Two plays in one: a well-observed drama about a woman’s mid-life crisis, and an academic and occasionally comedic delve into the complexities of feminist theory. Peter’s Alley Theatre Productions’ staging of Gina Gionfriddo’s 2012 Off-Broadway smash is too lax to keep the two halves knotted densely together. This Rapture, Blister, Burn – a play described as “immensely funny” by the New York Times – only manages a few laughs and a smattering of heat. What remains is still quite powerful, as the intellectual and dramatic twists of Gionfriddo’s script are irrepressible. It’s a sort of deflated soufflé of a presentation – you get the whole dessert, but it’s not what it should be.
Neighbors are occasionally pumping their fists in solidarity and self-recognition, as bestselling professor/media darling Catherine (Aly B. Ettman) has increasingly honest discussions with her former roommate Gwen (Tiffany Garfinkle) and young student Avery (Gianna Rapp) in a summer seminar she teaches on feminism. The primary spark in their discussion is the love triangle between Catherine and Gwen over Gwen’s husband – and Catherine’s ex – Don (Dexter Hamlett). That ongoing drama provides plenty of fuel for the three women, plus occasional drop-in Alice (Nancy Blum), Catherine’s mother, to race around the past several decades of feminist thought.
As a play about the tough choices women must make between career and family, Rapture, Blister, Burn deftly avoids any definitive point of view; it spends as much time discussing anti-feminist Phyllis Schlafly as it does Betty Friedan. Not even Catherine is certain that Schlafly’s men-are-from-Mars-women-are-from-Venus philosophy is as worthless and wrong as it seemed thirty years ago. Twenty-one-year old Avery provides much of the surviving humor with her modern viewpoint, a sort of realpolitik approach to sex, pornography, and dating that is interpretable as either wildly progressive or painfully regressive. The intellectual exercise is worthy of a seriously impassioned discussion on your drive home, or the next day or the next.
As a drama (that might have been a dramatic comedy) about adults trying to figure out how they want to handle children, career, and romance, the play is plenty engrossing. The plot itself is completely predictable to anyone who actually has some life experience, but the predictability is the point, as Catherine wrestles with the predicted outcome to try to break the mold. Don, Gwen, and Catherine are self-aware enough to describe their own flaws and how certainly they will never change or overcome them.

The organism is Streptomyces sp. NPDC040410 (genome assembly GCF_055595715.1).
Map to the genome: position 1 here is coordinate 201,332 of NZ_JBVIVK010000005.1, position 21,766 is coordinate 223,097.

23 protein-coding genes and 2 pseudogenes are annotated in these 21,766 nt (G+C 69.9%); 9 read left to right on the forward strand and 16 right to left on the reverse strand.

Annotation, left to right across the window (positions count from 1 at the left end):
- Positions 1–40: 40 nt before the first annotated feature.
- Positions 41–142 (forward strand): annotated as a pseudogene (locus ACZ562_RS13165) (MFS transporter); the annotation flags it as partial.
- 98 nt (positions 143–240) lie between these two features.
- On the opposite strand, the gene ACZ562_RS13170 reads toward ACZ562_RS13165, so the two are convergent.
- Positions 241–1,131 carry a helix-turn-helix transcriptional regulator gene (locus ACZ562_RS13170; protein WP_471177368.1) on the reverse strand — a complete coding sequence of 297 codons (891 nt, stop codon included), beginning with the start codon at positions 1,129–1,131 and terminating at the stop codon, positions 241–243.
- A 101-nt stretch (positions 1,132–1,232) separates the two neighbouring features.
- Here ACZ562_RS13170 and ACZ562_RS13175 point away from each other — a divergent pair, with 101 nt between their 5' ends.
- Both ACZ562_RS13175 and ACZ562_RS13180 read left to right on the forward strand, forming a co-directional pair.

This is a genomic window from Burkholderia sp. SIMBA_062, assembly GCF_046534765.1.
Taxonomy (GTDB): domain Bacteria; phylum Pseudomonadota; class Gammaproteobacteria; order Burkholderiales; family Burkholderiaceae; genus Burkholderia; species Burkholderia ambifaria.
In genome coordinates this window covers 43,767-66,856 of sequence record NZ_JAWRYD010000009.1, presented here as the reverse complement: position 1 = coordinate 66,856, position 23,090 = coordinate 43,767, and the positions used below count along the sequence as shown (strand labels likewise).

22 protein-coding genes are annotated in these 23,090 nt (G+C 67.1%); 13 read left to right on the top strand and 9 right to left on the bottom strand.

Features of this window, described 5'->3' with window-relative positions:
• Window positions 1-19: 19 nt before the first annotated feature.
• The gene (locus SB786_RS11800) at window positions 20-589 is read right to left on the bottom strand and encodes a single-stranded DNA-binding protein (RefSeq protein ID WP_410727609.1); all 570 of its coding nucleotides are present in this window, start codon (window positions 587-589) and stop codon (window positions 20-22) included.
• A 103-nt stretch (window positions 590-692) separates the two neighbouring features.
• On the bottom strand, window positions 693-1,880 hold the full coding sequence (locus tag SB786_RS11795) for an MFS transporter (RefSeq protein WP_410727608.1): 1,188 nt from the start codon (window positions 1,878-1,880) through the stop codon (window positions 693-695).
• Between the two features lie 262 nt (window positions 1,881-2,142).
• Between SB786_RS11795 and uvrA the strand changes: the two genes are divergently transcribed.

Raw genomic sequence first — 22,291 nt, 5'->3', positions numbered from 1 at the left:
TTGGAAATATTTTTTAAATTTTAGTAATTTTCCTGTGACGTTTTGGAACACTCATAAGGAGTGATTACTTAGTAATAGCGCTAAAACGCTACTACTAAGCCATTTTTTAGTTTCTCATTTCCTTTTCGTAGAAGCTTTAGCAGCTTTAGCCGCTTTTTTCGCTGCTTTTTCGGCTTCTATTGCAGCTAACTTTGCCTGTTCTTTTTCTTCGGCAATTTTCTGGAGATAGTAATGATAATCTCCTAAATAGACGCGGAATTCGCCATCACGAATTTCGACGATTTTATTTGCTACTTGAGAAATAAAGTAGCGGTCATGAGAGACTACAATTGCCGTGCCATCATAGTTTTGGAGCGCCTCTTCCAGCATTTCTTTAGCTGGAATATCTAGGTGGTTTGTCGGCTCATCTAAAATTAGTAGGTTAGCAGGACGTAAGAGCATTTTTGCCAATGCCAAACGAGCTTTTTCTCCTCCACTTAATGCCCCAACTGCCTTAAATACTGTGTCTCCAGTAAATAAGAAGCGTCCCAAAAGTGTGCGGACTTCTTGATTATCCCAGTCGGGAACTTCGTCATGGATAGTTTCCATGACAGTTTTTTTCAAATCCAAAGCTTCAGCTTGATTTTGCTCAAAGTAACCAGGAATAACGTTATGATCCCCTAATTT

Rapture, Blister, Burn
closes October 22, 2017
Details and tickets
You can pick up on moments and lines that would have been funny if the stakes were kept higher, or more passion was brought to the proceedings. It must be said that a fair amount of the blame falls on Ettman, also the producer and company’s artistic director, who, while always believable, plays Catherine too introverted to bring the jokes and romance to life. A rare moment late in the play when she gets exasperated, finally, points to the energy level that would have converted this from a slightly comedic thought-drama into a raucous comedy of manners and mores.
Perhaps director Mark Kamie, who generally does clean yet unremarkable work moving the actors around, did not push Ettman enough. Perhaps the design, restricted by budget but unimaginative and occasionally awkward, did not inspire bold acting choices. Whatever the cause, Ettman’s lackadaisical approach pulls down the other actors’ performances a bit, although Garinfkle strives admirably for emotional conflict, and Rapp brings an easy charisma. Hamlett fares the best, perhaps because his character is set up as the man who enlivens Catherine. It’s worth noting that that role of Don, played by white men previously, gains interesting layers played here by a black man, given his complex reactions to the expectations of the world around him.
The most thrilling and telling moment of the performance I saw was when a set piece – a children’s picnic table – collapsed with Ettman and Hamlett sitting on it. Hamlett reacted in character, jumping up and laughing, while Ettman simply stepped back and waited for the next line; Hamlett searched for an ad-lib for a few moments, but then gave up and joined Ettman to continue the scene. Missed opportunities for real painful, incisive, outrageous character-based insight like that abound. If perhaps nothing is truly lost from Gionfriddo’s heady script, nothing is gained either; you would be equally served by catching this production as you would be by waiting for the next time Rapture, Blister, Burn comes around.
Rapture, Blister, Burn by Gina Gionfriddo . Directed by Mark Kamie . Featuring Nancy Blum, Aly B. Ettman, Tiffany Garfinkle, Dexter Hamlett, Gianna Rapp . Producer: Aly B. Ettman . Lighting Design: Peter Caress . Scenic Design: Dan Remmers . Sound Design: David Jung . Projection Design: Mark Kamie . Costume Design: Aly B. Ettman . Stage Manager: David Jung . Assistant Director/Assistant Stage Manager: Luke Beverley . Produced by Peter’s Alley Theatre Productions . Reviewed by Brett Steven Abelman.
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